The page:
The assault on constitutional rights has impacted many different kinds of Americans, while also degrading our democracy and leaving us all less free. While Washington continues to ignore mass surveillance and militarized policing, however, concerned residents of Asheville, North Carolina, demonstrated how a community can come together to restore constitutional rights at the local level.
A year ago this month, the Asheville City Council unanimously adopted a Civil Liberties Resolution that remains among the country’s most expansive attempts to limit constitutional violations by police officers. It states Asheville’s policy against profiling individuals based not only on their race, skin color, nation of origin, and religion, but also their gender expression, sexual orientation, disability status, political opinion or activity, and housing or immigration status.
While securing these reforms required years of active event organizing and ongoing coalition outreach, the story of the Asheville resolution is one that can be replicated in any city.
In 2009, the Bill of Rights Defense Committee launched its Local Civil Rights Restoration campaign, providing organizing and policy resources to communities interested in raising rights above the sinking federal floor. That same year, radio host Cecil Bothwell joined the City Council after winning a hotly contested election. Soon after gaining office, Bothwell reached out to community members about drafting a civil liberties resolution together. He met with homeless advocates, interfaith discussion groups, representatives of Asheville’s Latino community, and other local leaders.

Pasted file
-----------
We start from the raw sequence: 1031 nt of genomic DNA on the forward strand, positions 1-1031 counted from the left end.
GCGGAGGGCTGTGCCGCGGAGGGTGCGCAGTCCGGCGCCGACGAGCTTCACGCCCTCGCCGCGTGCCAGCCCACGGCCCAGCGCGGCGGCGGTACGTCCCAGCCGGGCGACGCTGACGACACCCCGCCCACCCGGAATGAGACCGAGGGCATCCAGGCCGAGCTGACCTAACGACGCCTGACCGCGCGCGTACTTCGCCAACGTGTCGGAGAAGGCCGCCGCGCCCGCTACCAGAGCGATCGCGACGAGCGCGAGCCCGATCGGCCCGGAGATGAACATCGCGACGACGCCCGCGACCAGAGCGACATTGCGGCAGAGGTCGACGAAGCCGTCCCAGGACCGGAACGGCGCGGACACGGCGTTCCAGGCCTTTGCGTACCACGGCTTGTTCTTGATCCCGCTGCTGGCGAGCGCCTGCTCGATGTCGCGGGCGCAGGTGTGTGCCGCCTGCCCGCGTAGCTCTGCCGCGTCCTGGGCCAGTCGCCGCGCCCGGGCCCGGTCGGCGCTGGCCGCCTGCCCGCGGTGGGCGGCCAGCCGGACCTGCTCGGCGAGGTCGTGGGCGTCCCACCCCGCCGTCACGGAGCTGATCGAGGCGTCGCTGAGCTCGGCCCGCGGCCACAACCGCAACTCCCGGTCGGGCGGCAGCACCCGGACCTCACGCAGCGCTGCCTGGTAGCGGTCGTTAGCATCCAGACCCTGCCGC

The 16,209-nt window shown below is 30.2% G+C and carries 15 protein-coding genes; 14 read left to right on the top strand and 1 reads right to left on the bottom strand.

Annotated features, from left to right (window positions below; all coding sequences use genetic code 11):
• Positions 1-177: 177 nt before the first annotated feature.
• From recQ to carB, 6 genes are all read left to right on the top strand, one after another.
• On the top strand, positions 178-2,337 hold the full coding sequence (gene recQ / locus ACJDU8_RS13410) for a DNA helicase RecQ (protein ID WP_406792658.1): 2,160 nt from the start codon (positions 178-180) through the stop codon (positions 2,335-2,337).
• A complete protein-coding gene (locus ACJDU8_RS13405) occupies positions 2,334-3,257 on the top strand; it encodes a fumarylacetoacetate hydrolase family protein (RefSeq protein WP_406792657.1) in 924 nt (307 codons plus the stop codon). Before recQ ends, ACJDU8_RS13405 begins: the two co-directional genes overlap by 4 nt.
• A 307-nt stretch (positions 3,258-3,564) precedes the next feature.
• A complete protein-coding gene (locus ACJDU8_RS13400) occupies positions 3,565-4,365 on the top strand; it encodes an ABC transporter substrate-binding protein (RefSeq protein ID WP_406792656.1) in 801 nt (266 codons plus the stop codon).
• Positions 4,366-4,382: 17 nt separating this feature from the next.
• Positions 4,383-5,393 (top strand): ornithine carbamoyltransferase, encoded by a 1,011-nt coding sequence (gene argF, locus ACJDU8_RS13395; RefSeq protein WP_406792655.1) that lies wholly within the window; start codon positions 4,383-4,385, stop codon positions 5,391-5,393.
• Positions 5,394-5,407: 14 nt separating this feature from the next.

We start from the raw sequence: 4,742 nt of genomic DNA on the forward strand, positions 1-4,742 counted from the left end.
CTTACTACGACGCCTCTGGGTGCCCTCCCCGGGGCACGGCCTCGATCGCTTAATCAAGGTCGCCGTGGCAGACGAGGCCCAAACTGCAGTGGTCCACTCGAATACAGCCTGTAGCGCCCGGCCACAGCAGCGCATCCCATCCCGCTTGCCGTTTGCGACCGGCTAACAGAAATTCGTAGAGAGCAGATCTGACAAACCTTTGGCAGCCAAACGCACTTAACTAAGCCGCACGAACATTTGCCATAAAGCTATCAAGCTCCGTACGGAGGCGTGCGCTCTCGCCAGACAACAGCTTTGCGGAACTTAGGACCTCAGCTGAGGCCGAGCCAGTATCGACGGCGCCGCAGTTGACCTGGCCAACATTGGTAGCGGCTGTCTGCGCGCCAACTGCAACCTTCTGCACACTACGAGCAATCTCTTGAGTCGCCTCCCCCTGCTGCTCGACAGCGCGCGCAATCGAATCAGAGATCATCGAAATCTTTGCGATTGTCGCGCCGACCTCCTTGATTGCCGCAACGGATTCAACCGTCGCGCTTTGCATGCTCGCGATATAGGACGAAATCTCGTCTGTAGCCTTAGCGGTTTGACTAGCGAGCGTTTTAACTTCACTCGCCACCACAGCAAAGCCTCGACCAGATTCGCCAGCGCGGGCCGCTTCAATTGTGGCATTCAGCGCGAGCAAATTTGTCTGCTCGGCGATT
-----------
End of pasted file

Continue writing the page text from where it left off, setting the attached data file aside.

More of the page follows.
BORDC’s Executive Director, Shahid Buttar, met with Bothwell in November 2010, along with BORDC National Field Organizer George Friday, who went on to work closely with community leaders over the course of three years. The coalition’s overarching goal was to unify community members around a single, ambitious cause: ending profiling in Asheville, whomever at any given moment might be targeted by police on the basis of an illegitimate group characteristic – rather than a basis for individual suspicion required by the Constitution.
In recounting her experience, Friday particularly spoke about the need, challenge, and opportunity to bring together undocumented immigrants and African-American residents. She recalled an early meeting with representatives from diverse local groups, and their exposure to each other’s respective struggles. She said, “The idea that there’s a whole community who has to work through their days while knowing they might get sent away from the people they love is nothing close to justice.”
After meeting with various individuals and organizations, Bothwell and others expanded their outreach to the University of North Carolina campus and high schools in the area. Coalition members developed ingenious methods of engaging, educating, and mobilizing their neighbors. In short, the Asheville coalition moved smoothly from private meetings among coalition partners to hosting public events to educate their communities.